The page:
Federal Circuit gives patent eligibility relief to life sciences sector

Chief Judge Prost, Federal Circuit.

Chief Judge Prost, Federal Circuit.

Earlier today the United States Court of Appeals for the Federal Circuit issued a decision in Rapid Litigation Management LTD v. Cellzdirect, Inc., which arrived to the Federal Circuit on appeal from the United States District Court for the Northern District of Illinois. The patent owner appealed the decision of the district court, which concluded on summary judgment that claims of U.S. Patent No. 7,604,929 were ineligible because they were directed to a law of nature. The Federal Circuit, with Chief Judge Prost writing for the majority, joined by Judge Moore and Judge Stoll, vacated and remanded the case after ruling that the ‘929 patent claims are not directed to a patent-ineligible concept.

“This is very heartening since the Supreme Court denied cert in Sequenom,” said Bob Stoll, former Commissioner for Patents at the United States Patent and Trademark Office and current partner at Drinker Biddle in Washington, DC. “It is great to see the CAFC apply the Supreme Court decisions more narrowly, as intended by that Court, and provide some relief to innovators that will help them to attract funding to develop their inventions.”

I couldn’t agree more! This decision could well mark a significant turning point and give real relief to innovators in the life sciences arena. Up until now the Federal Circuit has seemed reluctant to narrowly read the Supreme Court’s recent precedent in Mayo v. Prometheus and AMP v. Myriad Genetics. It is difficult to know exactly why that has been the case, but one strong possibility is that the Federal Circuit was looking to the Supreme Court to narrow the overly broad and unnecessarily expansive language that they used in Mayo and Myriad.

In fact, Judge Dyk, who has been on the wing of the Federal Circuit much more likely to find patent claims to be ineligible shared concerns of the other Judges writing in Sequenom that the Supreme Court’s test in Mayo was too restrictive. Dyk concluded, however, that it was for the Supreme Court, not the Federal Circuit, to set the record straight. See CAFC denies Sequenom en banc petition.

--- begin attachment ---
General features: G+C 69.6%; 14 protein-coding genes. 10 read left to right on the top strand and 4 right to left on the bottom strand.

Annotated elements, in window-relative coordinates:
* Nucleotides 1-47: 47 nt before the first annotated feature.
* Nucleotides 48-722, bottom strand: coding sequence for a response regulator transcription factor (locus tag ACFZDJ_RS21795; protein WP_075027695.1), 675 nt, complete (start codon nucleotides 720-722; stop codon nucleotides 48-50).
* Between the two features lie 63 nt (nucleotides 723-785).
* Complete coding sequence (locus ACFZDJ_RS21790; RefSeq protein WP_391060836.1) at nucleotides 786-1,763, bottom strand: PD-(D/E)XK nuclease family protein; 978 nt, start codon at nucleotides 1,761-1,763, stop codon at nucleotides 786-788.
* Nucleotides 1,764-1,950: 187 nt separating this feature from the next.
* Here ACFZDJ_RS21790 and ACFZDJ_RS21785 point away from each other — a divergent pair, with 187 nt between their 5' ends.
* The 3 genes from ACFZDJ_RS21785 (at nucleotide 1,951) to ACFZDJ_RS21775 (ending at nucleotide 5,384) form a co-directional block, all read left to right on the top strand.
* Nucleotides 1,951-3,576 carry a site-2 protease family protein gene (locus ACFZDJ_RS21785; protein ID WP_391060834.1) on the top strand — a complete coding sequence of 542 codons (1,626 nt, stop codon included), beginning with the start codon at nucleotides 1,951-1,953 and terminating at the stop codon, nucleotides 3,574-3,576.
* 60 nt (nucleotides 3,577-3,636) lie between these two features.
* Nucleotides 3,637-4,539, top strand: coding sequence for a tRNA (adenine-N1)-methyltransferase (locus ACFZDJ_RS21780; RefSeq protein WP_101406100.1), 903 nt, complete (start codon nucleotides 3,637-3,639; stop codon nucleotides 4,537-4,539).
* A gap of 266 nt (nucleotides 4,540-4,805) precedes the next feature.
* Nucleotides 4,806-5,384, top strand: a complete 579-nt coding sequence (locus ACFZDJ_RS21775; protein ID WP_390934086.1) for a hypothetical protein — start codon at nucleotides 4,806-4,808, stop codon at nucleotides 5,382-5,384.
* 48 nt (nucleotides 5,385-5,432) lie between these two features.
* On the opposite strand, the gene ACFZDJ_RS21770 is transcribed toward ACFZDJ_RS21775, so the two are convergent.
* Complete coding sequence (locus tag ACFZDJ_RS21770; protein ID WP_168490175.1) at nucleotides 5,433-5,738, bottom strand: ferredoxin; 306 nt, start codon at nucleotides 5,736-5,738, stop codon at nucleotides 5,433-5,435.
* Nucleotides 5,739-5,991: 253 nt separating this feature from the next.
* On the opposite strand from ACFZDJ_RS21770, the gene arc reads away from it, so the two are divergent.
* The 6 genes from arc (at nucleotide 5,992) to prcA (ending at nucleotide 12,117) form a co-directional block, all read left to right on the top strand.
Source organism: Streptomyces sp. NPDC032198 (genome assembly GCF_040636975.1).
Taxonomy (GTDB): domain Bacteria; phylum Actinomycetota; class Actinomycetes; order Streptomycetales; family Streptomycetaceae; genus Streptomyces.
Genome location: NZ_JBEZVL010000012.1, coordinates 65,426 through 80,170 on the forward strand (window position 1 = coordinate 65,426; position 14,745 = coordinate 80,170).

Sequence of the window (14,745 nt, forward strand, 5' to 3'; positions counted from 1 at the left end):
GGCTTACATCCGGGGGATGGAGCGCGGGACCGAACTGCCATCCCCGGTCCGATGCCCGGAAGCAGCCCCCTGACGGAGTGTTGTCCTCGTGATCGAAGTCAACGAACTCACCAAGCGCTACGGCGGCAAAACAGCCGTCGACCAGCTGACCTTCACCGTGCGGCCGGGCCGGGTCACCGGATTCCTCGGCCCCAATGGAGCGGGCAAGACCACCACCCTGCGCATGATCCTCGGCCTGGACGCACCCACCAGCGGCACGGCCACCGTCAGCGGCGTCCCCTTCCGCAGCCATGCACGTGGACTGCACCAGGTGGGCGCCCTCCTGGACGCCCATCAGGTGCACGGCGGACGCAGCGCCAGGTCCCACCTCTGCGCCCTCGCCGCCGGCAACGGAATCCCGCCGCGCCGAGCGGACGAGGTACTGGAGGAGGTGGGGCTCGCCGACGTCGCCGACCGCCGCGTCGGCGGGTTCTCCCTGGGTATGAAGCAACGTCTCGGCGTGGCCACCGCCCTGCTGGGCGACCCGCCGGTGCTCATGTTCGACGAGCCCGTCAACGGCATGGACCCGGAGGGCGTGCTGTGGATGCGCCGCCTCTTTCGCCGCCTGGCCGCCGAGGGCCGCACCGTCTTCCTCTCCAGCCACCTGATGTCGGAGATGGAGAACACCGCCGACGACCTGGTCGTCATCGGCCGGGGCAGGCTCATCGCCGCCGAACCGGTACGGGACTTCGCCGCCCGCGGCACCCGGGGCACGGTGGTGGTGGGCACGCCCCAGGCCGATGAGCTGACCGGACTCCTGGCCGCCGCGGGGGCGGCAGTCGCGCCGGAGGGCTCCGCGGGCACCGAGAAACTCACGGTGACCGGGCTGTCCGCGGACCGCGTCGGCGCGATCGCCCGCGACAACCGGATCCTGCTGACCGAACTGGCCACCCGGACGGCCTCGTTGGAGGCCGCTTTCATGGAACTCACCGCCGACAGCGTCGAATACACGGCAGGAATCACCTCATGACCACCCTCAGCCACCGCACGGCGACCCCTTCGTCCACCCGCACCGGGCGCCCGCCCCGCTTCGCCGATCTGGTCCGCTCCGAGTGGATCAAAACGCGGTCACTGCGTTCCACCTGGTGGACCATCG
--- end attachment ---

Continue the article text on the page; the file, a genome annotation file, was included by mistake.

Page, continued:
With the Supreme Court recently denying certiorari in Sequenom, perhaps at least some of the Judges on the Federal Circuit believe enough is enough and it is time for them to start to apply their own independent judgment and not blindly follow the extraordinarily overbroad language of the Supreme Court that has led to truly bizarre rulings on patent eligibility in the life sciences sector – where groundbreaking innovations have been ruled patent ineligible despite everyone agreeing the innovation was of extreme importance.


The Invention

Hepatocytes are a type of liver cell that have a number of attributes useful for testing, diagnostic, and treatment purposes. Prior to the invention of the ’929 patent, scientists developed “cryopreservation” techniques to preserve hepatocytes for later use. These methods generally comprised freezing hepatocytes at frigid temperatures; then, when needed, thawing them and recovering the viable cells using density gradient fractionation.

The inventors of the ’929 patent discovered that some fraction of hepatocytes are capable of surviving multiple freeze-thaw cycles. As inventor Dr. Hardy testified, “initially we just proved that you could twice freeze the cells and still have viable cells… [T]he unexpected outcome was that cells twice frozen behaved like cells that were once frozen.”

Armed with this discovery, the inventors developed an improved process of preserving hepatocytes, claimed in the ’929 patent. In general, the improved process comprises: (A) subjecting previously frozen and thawed cells to density gradient fractionation to separate viable cells from non-viable ones; (B) recovering the viable cells; and (C) refreezing the viable cells. The claims specify that the resulting hepatocyte preparation can be thawed and used immediately, exhibiting 70% viability after the second thaw.

Patent Eligibility Two Step

Step One

The district court explained that the claims are directed to a “natural law,” namely the cells’ capability of surviving multiple freeze-thaw cycles and, therefore, not patent eligible. The Federal Circuit disagreed because the claims are not directed to the ability of hepatocytes to survive multiple freeze-thaw cycles, but rather, the claims of the ’929 patent are directed to a new and useful laboratory technique for preserving hepatocytes. In other words, the inventors employed their natural discovery to create a new and improved way of preserving hepatocyte cells for later use.

The Federal Circuit explained that the proper analysis requires the first inquiry to be whether the claims are directed to a patent ineligible concept. If the answer is no, the inquiry is over and the claim is patent eligible. In this case, the Federal Circuit found that the claims were not directed to a patent ineligible concept and, therefore, the 101 inquiry ended with a finding that the claims were patent eligible.